Actually, it's beyond subjective interpretation. Think of it as a set rather than several individuals. Don't think of the arboj, but rather as an abstract collection structure.
Ekzemple, let's say you want to group together members in a household. The household is the aro; the set. Once that is established, you can begin to include household members. Few members, many members, one member... it doesn't matter. What matters is that there is an abstract set called the "household", and within that set is members.
As another example, I'll use the Python language for readability. Imagine the following scenario:
aro = 
aro += alialisto
No matter how many members exist in the list aro, be it just "Alico", both "Alico" and "Benito", or even merging in a whole other list, aro is still an abstract collection which can contain members. It doesn't suddenly become a collection when it achieves an arbitrary member count. :) I hope that helps.
No offence, I think the above is awesome. However...
You know you are among nerds when you see a post discussing Esperanto with analogies to set notation and Python. You know you are a nerd when you read and like the whole thing.
Ah, but in Python, one can have an "empty" aro -- which is its state immediately after executing the first line, "aro = ".
Thus, a parcel that looks like a field could nevertheless be a forest in the sense that I designated it to be one, then went off to purchase seedlings, and will return to plant them -- and if you walk by in the interim, it would be the case, "You can't see the trees in the forest." (Apologies to Rocky and Bullwinkle.)
Por uzi la prepozicion "da", necesas ke la antaŭa vorto enhavas ideon de kvanto. "Aro" estas tro nedefinita laŭ mi por uzi "da" kun ĝi, oni ne povas respondi al la demando "kiom da arboj estas tie ĉi?" per "aro".
From what I see in my neighborhood, the only difference between a forest and a tree farm is the sign hanging on one of the trees that says "Tree Farm."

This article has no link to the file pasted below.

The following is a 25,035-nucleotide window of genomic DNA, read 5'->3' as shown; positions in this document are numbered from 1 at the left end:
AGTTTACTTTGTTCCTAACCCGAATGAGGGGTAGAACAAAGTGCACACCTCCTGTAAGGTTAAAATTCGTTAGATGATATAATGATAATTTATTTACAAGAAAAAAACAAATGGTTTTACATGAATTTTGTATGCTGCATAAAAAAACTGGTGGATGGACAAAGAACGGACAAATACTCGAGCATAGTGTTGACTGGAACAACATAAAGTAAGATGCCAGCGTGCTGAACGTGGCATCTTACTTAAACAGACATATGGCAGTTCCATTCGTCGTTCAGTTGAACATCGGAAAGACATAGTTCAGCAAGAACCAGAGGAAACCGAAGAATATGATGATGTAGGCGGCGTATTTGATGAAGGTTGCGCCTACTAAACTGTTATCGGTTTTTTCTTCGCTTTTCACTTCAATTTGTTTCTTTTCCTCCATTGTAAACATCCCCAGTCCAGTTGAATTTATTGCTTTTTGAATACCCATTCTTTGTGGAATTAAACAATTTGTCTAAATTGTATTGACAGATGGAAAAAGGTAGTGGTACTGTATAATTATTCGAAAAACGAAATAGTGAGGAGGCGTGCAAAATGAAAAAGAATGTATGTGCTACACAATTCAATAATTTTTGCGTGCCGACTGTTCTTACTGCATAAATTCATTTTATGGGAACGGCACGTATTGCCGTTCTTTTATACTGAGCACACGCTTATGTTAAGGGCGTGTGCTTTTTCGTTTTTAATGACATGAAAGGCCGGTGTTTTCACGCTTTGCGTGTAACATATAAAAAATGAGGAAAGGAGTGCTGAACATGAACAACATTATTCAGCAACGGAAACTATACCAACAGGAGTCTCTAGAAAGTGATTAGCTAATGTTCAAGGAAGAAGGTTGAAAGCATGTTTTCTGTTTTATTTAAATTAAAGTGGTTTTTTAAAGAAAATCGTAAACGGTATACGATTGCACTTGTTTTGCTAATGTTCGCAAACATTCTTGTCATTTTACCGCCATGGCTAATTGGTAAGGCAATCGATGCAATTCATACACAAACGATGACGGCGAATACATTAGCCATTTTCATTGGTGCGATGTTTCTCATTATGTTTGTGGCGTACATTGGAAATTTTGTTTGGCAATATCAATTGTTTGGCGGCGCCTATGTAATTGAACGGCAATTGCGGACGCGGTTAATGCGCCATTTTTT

Another interesting fact, about 150 years ago, this region was 10% forested with many farms, but then people were tired of "growing rocks" so two thirds moved away; as recently as 20 years ago, it was 90% forested although lately people have been "planting house seeds" and making more open space.
I'm sure such things exist on a spectrum -- monoculure of trees, "managed woodland", limited logging in an established forest...
Years ago I used to say "save a wheat plant - recycle toast" as a nod to this idea that in some areas tree-pulp trees are grown on what is essentially a monoculture. I don't claim to have a lot of experience with that, but for sure, I've seen plenty of Christmas tree farms, and they certainly are not forests.
P.S. I had a hard time understanding your other interesting fact because of all the terms in "scare quotes".
If you will permit me an explanation, I websearched and found a few different definitions for scare quotes. I intended to use them in the following manner:
APA – The APA recommends using scare quotes “To introduce a word or phrase used as an ironic comment, as slang, or as an invented or coined expression. Use quotation marks the first time the word or phrase is used; thereafter, do not use quotation marks.” Oct 31, 2019
Unfortunately, I may have too tightly compressed my post and squeezed out its meaning.
During a visit to the state history museum, a docent described how, when large tracts of fertile farmland were discovered elsewhere, many rural towns were quickly depopulated as many people abandoned the very rocky soil here, saying, "They were tired of growing rocks."
Regarding "planting house seeds," that is an original neologism; however, I usually use it at the beginning of a longer observation that emerged from my visits with relatives who lived on farms and grew hay: the problem with planting house seeds is that nobody has yet invented a machine to cut, bale, and stack them at the end of the growing season.
Hope this helps.
Good point. Certainly the paper industry does a lot to build their case - including the term "managed woodland" which almost sounds like either a euphemism or an oxymoron.
Or maybe they're "green deserts".
Arbaro refers not to any group of trees, but is meant to evoke the idea of a complete forest and all the things that traditionally go with it.